Wholesale undervaluing of property

As a follow up to my post on the impact of Banks undervaluing properties a friend and Bank owner/manager send me the following note – I think this offers further clarity on the issue of why such downward pressure is being applied to property values. It also provides a platform to identify liability.

Original post : Same sh!t, different bank

“The valuation issue is an interesting one and one that doesn’t directly relate to the banks, but rather to the valuer’s insurers. Over the past few years there have been plenty of cases of valuers getting sued by the banks – in fact, at the present time I don’t know too many of the big valuers, and most of the smaller ones also, who aren’t being sued. This generally relates to valuations made at the height of the boom where the figures have consequently come back. This has made them very gun shy and as a consequence we are getting some ridiculous valuations back on our own properties also. Some retail properties, for example, have dropped 25% even though the underlying income stream has remained sound ! The funny thing with this is that the banks are getting their clients to revalue their properties, the valuations are coming up short so the owners have to sell (in a depressed market and with a fire sale mentality) and then this becomes the new benchmark for the next sale !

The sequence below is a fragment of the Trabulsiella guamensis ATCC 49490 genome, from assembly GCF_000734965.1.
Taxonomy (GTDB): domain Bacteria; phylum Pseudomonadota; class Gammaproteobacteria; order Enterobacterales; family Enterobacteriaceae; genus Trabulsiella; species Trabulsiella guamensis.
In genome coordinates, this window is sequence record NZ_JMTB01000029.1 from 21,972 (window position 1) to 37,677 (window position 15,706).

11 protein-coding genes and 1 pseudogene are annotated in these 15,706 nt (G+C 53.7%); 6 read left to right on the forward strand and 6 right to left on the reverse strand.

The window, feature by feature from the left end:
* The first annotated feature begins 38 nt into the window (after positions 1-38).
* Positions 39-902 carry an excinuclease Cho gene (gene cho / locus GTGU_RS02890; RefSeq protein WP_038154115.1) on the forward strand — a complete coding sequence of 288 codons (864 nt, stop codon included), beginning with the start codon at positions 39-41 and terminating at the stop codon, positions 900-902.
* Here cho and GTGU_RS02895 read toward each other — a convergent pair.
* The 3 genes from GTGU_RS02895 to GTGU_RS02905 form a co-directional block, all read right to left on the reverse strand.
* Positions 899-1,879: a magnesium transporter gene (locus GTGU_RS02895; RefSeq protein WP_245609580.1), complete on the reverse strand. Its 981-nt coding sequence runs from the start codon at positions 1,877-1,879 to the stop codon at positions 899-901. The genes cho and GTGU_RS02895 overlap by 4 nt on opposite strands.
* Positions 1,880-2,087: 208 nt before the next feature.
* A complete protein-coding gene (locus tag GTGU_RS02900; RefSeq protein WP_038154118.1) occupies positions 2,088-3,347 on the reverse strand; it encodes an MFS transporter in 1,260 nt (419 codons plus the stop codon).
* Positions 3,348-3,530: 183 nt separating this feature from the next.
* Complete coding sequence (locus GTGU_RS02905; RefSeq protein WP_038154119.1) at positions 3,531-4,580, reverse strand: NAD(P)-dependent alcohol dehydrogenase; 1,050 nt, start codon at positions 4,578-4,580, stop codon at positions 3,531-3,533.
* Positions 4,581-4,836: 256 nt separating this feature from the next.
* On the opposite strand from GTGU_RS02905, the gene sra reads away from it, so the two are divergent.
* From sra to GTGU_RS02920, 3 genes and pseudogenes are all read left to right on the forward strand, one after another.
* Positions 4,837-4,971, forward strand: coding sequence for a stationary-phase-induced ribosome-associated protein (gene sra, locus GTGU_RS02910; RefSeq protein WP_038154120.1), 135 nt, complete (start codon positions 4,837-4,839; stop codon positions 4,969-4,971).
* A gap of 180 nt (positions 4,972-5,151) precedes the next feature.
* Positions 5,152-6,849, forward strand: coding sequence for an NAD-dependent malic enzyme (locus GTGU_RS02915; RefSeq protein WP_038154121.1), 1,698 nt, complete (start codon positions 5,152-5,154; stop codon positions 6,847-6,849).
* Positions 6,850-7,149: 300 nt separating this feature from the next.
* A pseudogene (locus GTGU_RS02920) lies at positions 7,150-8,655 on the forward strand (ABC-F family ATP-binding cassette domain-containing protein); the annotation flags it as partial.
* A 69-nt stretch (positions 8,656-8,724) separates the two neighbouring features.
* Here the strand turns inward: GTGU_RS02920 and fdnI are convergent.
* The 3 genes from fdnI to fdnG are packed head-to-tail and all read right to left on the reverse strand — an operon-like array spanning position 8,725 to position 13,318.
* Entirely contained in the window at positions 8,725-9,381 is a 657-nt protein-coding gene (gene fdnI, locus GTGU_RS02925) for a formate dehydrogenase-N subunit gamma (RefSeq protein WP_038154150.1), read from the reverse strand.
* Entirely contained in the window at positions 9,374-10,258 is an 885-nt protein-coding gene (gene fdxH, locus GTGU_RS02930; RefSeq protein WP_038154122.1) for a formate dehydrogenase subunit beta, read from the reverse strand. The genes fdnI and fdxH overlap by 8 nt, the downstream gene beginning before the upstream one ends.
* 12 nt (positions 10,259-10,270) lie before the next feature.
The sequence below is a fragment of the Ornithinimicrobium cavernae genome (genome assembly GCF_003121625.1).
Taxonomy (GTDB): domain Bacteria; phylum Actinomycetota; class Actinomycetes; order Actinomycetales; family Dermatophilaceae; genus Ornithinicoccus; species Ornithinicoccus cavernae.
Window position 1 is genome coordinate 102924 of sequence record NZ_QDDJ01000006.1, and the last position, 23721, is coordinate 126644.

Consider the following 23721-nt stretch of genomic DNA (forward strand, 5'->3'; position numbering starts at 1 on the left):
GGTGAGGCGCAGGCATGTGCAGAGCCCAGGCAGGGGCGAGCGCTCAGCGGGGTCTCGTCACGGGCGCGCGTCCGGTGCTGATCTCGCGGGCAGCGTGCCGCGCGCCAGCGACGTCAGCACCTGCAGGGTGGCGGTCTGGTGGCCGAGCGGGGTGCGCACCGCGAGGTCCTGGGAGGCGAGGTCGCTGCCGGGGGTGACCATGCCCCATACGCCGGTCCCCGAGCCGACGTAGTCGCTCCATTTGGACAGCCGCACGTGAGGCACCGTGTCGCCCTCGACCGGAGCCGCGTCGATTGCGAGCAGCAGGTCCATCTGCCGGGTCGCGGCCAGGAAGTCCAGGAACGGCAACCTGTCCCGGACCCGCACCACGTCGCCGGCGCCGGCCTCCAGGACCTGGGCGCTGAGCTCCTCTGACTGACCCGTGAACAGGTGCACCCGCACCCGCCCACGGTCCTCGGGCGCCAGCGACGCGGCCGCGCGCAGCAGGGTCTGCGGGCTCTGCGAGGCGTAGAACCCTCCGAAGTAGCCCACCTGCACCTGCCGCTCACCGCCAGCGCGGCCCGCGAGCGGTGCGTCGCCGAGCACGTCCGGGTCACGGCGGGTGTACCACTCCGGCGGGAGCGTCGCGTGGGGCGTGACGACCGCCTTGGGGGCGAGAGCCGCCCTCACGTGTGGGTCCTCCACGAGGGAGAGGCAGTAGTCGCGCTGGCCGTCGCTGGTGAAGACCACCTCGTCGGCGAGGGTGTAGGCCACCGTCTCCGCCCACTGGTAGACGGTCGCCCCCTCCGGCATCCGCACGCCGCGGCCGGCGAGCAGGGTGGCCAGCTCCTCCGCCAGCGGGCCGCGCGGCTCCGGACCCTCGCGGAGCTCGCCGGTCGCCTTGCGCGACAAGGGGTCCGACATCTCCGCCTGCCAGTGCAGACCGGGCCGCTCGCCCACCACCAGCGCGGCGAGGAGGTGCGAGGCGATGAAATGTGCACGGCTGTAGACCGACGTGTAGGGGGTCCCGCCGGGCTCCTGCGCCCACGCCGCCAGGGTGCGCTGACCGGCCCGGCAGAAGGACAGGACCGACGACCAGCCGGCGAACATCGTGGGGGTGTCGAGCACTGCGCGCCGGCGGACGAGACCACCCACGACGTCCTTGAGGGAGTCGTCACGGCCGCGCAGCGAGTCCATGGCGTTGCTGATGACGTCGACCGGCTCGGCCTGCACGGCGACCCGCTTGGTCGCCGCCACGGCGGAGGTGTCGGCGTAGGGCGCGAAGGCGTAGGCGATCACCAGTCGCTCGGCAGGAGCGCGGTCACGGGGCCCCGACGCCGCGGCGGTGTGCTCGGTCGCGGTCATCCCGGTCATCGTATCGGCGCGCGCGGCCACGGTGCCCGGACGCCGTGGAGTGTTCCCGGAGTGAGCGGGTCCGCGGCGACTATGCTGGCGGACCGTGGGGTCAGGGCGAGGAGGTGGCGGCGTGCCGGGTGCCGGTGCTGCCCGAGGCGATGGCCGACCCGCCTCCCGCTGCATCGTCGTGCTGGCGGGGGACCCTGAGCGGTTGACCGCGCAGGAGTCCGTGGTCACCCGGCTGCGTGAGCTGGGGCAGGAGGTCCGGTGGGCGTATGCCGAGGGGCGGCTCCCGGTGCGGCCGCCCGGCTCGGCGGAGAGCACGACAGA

So short answer is, the problem you are experiencing isn’t isolated, and it can be valuer dependent (some are better than others), so it might be worthwhile getting another valuation and seeing how it goes.”

For now I am considering the impact of a lowball valuation, framed as general or consequential loss. I am reasonably confident that a lowball valuation can be proved – meaning that can pinpoint liability, squarely at the foot of the valuation firm. Worth pursuing I think.

2 thoughts on “Wholesale undervaluing of property

  1. What about when a real estate undervalues your property for the bank, who has evicted the owner, just so he can sell it?
    Isn’t that illegal?

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